The Neuroscience of Adolescent Impulsivity
Cortical thickness offers insights into teenagers' impulsive decision-making.
Posted Feb 13, 2018
A new study reports that human youths with a thinner cortex in distinct brain regions are more impulsive during a decision-making task in relation to age-matched peers with a thicker cortex. These findings were published February 12, 2018, in the Journal of Neuroscience.
This study, "Diminished Cortical Thickness Is Associated with Impulsive Choice in Adolescence," by researchers from the Philadelphia Neurodevelopmental Cohort (PNC) corroborates previous research on adults, which found that having less cortical thickness is linked to a preference for smaller, instantaneous rewards instead of larger, delayed rewards.
Would you rather receive a small reward now, or a bigger reward later?
"Delay discounting" is a term used to describe someone’s tendency to decrease the value of a reward depending on how long it takes to be rewarded. In this study, varying degrees of delay discounting were measured by giving participants a hypothetical choice to receive a small amount of money immediately or a more lucrative payout in six months. Those who could delay instant gratification for a bigger reward in six months were viewed as being less impulsive.
For this study on adolescents and impulsivity, Marieta Pehlivanova, Joseph Kable, Theodore Satterthwaite and colleagues at the University of Pennsylvania analyzed behavioral and neuroimaging data collected from a large sample of 208 males and 219 females (ages 9.3-24.3). Their objective was to identify if a correlative relationship between cortical thickness and delay discounting preferences (impulsivity) was observable at a period of teenage brain development marked by significant structural changes.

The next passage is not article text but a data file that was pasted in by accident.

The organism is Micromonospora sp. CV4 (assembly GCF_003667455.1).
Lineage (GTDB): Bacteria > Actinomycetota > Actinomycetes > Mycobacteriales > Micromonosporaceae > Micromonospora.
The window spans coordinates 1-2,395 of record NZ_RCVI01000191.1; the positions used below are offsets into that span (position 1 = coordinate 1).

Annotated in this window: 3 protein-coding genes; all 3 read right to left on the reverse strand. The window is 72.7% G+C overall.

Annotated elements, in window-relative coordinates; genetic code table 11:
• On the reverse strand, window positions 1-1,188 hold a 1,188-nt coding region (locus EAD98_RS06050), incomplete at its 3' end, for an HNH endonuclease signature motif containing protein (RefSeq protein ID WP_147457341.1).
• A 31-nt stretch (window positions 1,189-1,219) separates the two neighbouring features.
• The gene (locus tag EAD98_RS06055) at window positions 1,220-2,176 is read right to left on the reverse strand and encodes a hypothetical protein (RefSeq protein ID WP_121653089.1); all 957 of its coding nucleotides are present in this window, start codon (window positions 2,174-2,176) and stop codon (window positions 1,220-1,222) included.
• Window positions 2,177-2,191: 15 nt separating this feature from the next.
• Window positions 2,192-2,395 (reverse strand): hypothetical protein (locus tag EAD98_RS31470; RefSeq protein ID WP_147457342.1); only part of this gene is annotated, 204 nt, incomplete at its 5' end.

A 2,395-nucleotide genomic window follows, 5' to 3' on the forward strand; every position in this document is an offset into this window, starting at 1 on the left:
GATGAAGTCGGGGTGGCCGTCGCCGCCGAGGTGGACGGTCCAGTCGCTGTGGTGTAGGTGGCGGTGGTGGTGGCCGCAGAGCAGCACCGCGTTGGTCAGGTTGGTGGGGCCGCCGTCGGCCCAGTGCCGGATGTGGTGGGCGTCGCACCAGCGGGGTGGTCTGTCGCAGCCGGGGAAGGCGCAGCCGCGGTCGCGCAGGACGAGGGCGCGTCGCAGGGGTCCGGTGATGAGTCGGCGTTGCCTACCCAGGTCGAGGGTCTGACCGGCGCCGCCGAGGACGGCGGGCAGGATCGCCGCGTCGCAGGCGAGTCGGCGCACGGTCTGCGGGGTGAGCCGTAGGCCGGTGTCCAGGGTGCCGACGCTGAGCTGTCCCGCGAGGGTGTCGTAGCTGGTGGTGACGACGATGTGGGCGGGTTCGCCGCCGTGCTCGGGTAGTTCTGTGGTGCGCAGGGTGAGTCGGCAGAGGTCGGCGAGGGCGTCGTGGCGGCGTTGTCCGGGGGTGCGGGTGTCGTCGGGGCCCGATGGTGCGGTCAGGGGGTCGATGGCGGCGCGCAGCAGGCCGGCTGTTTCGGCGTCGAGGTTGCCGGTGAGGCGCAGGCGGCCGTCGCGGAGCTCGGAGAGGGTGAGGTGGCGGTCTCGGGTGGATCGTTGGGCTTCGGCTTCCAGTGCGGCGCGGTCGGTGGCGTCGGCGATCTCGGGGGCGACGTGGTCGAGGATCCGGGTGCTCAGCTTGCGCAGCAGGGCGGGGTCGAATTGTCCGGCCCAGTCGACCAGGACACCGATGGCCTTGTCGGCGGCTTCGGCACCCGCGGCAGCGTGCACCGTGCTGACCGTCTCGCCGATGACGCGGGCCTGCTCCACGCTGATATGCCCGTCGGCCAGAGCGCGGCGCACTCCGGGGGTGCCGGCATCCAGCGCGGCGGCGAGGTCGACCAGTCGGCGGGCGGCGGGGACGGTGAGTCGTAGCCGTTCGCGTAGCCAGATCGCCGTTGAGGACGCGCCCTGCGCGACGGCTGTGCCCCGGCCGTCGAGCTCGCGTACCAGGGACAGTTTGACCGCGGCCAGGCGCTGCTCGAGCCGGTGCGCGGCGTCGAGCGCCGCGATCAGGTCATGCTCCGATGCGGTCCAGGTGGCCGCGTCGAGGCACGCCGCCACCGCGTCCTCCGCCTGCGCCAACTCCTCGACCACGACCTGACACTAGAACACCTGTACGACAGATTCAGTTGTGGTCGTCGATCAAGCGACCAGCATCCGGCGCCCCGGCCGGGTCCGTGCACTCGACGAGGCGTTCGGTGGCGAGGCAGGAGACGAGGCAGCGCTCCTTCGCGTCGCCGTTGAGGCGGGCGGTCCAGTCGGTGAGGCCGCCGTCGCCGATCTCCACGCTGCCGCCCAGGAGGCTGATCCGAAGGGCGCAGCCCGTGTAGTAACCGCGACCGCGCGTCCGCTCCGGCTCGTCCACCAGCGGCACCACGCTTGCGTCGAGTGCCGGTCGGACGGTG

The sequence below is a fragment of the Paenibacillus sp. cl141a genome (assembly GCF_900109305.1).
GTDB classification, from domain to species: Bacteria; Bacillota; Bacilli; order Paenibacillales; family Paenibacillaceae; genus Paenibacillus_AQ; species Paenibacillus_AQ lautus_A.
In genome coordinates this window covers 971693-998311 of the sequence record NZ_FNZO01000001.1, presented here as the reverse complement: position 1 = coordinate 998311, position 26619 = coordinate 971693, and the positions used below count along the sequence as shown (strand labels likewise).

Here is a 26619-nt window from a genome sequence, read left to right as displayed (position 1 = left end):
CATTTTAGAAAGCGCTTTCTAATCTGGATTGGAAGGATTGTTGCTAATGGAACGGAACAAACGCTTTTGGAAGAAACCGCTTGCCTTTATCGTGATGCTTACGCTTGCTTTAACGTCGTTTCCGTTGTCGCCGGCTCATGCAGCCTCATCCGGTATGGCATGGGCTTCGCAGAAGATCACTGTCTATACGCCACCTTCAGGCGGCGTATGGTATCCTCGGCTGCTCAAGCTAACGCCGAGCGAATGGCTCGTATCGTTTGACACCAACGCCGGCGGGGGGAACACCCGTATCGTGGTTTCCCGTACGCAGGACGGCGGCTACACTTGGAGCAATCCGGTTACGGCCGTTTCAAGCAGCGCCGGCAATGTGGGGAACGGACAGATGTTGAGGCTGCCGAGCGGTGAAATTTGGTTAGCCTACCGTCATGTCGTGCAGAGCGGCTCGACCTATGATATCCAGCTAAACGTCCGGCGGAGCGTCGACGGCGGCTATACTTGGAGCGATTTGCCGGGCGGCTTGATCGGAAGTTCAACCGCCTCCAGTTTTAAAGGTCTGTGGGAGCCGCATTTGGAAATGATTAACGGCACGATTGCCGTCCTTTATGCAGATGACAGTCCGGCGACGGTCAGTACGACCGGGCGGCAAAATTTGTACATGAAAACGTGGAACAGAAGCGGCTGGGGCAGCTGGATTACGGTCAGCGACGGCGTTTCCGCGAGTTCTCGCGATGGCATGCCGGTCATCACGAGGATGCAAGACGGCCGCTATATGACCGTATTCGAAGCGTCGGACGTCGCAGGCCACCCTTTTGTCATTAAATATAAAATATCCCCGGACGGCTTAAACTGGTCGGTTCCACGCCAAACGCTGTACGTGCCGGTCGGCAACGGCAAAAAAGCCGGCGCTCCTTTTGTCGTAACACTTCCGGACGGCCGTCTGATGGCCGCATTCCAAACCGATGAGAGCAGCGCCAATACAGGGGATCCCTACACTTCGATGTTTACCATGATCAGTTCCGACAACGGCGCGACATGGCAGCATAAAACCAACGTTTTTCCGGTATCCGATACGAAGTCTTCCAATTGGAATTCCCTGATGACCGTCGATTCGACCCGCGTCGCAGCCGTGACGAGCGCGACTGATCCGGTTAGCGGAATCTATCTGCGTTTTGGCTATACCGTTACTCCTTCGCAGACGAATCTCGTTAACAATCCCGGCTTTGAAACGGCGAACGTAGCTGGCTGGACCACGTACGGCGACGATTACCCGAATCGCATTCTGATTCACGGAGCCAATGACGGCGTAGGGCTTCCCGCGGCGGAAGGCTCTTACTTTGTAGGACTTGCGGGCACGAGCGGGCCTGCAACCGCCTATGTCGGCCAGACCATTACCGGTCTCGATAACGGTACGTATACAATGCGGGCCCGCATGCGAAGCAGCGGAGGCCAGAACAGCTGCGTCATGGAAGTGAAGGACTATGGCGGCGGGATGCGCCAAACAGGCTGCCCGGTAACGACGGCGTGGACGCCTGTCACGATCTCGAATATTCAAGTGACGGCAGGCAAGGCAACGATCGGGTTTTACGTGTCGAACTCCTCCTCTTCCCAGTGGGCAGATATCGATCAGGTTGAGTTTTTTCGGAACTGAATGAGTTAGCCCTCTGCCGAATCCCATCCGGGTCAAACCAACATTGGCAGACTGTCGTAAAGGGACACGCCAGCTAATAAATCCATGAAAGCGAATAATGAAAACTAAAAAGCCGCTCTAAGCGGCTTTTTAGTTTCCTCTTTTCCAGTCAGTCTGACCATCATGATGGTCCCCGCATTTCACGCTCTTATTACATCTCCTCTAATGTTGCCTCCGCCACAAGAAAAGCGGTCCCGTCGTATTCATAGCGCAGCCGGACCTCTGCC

This correlational study does not identify causation but does suggest that a thinner cortex is associated with a greater degree of impulsivity in adolescence. Cortical thickness also predicted teens' impulsive decision-making and delay discounting preferences beyond other cognitive and demographic variables.
The authors sum up the significance of this study in the abstract: “Notably, the strongest association between impulsive choice and brain structure was seen in regions implicated in value-based decision-making; namely, the ventromedial prefrontal and orbitofrontal cortices. Moving forward, such neuroanatomical markers of impulsivity may aid in the development of personalized interventions targeted to reduce risk of negative outcomes resulting from impulsivity during adolescence.”
Marieta Pehlivanova, Daniel H. Wolf, Aristeidis Sotiras, Antonia Kaczkurkin, Tyler M. Moore, Rastko Ciric, Philip A. Cook, Angel Garcia de La Garza, Adon Rosen, Kosha Ruparel, Anup Sharma, Russell T. Shinohara, David R. Roalf, Ruben C. Gur, Christos Davatzikos, Raquel E. Gur, Joseph W. Kable and Theodore D. Satterthwaite. "Diminished Cortical Thickness Is Associated with Impulsive Choice in Adolescence." Journal of Neuroscience (Published: February 12, 2018) DOI: 10.1523/JNEUROSCI.2200-17.2018